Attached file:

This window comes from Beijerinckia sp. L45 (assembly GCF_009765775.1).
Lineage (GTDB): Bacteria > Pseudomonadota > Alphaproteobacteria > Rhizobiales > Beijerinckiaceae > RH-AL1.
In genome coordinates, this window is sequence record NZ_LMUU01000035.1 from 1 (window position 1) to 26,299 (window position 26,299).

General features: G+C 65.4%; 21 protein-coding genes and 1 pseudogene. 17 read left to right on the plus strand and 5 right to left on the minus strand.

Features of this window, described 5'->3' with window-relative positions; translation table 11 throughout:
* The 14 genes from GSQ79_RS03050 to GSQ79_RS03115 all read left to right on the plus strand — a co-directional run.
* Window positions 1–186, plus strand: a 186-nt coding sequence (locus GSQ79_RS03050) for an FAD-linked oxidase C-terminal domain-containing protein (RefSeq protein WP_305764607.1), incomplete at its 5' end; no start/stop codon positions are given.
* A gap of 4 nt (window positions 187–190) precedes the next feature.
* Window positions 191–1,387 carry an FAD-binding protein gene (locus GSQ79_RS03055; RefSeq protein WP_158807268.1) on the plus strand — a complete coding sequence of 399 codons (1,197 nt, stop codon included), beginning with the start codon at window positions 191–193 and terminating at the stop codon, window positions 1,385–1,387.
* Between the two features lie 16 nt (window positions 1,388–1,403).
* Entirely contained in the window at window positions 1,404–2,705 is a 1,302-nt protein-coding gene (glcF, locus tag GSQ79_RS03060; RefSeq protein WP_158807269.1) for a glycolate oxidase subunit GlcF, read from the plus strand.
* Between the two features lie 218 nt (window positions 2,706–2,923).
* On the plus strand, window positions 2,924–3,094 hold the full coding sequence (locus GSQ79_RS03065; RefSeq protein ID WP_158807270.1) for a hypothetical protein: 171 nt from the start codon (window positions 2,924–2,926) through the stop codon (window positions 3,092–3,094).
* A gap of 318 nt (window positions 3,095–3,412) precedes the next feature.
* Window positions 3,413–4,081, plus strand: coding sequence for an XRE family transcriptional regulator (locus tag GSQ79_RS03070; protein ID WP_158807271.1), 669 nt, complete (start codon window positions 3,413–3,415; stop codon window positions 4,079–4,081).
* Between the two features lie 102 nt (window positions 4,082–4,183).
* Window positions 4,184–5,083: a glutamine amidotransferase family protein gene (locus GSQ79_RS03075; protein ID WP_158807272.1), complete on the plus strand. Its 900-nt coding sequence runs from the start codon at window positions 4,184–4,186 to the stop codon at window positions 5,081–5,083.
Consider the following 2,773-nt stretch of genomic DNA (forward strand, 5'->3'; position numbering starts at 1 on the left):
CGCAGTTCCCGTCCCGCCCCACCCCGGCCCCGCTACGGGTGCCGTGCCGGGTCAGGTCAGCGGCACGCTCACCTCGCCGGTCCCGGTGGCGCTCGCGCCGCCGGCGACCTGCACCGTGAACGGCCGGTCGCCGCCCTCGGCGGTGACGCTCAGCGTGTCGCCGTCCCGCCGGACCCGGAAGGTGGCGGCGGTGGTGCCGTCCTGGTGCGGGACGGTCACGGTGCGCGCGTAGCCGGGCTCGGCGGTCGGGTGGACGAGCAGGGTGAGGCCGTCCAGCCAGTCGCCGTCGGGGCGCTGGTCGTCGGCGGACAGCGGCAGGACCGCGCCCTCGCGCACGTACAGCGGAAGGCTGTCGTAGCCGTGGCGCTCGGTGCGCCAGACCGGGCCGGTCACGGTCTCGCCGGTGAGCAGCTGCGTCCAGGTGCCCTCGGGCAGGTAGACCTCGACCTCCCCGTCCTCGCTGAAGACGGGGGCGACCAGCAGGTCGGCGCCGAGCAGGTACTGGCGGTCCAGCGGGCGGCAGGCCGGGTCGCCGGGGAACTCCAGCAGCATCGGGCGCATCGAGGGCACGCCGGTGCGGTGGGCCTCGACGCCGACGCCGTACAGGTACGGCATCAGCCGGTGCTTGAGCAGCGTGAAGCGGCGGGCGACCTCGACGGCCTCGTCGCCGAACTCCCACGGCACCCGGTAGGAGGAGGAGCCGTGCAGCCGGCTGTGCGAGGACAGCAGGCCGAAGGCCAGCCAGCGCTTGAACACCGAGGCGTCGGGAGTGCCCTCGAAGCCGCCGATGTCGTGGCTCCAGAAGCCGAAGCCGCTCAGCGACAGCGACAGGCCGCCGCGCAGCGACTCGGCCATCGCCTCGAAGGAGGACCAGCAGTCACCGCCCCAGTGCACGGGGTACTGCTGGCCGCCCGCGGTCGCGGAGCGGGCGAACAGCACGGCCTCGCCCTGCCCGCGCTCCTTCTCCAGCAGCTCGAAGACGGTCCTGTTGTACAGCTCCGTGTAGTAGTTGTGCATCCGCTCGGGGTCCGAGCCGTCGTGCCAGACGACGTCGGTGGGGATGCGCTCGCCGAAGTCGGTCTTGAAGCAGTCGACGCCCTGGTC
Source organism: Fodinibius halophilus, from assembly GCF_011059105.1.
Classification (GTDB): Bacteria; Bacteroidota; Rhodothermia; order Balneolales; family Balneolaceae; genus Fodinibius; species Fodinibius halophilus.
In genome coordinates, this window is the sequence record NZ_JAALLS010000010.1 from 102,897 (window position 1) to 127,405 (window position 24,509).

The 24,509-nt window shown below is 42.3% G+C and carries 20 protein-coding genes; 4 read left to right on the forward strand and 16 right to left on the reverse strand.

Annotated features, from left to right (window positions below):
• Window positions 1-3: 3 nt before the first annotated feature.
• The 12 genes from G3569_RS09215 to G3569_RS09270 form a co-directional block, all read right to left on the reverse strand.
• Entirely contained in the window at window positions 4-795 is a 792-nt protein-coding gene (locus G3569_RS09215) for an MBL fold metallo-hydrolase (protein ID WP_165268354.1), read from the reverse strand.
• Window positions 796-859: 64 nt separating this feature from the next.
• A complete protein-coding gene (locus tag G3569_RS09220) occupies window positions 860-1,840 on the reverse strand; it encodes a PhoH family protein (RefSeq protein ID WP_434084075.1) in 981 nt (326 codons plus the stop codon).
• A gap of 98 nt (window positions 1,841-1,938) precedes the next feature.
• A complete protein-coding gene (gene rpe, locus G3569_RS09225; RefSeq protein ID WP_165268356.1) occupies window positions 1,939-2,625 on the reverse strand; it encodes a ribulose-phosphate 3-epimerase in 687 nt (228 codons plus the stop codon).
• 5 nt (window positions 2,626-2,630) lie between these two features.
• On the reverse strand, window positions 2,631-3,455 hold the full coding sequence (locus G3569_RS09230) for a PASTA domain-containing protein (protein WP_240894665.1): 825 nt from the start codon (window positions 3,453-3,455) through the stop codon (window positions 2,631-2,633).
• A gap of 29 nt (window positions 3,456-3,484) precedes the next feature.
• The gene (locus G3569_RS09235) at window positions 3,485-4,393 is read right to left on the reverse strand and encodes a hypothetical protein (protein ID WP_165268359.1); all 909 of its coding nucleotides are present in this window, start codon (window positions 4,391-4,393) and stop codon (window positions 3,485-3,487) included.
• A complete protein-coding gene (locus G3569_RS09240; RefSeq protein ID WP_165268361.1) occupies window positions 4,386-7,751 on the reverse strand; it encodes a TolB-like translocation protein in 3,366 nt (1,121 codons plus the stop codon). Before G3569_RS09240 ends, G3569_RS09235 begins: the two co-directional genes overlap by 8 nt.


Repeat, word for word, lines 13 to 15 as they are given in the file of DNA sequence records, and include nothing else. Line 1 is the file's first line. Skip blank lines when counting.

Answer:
* On the plus strand, window positions 2,924–3,094 hold the full coding sequence (locus GSQ79_RS03065; RefSeq protein ID WP_158807270.1) for a hypothetical protein: 171 nt from the start codon (window positions 2,924–2,926) through the stop codon (window positions 3,092–3,094).
* A gap of 318 nt (window positions 3,095–3,412) precedes the next feature.
* Window positions 3,413–4,081, plus strand: coding sequence for an XRE family transcriptional regulator (locus tag GSQ79_RS03070; protein ID WP_158807271.1), 669 nt, complete (start codon window positions 3,413–3,415; stop codon window positions 4,079–4,081).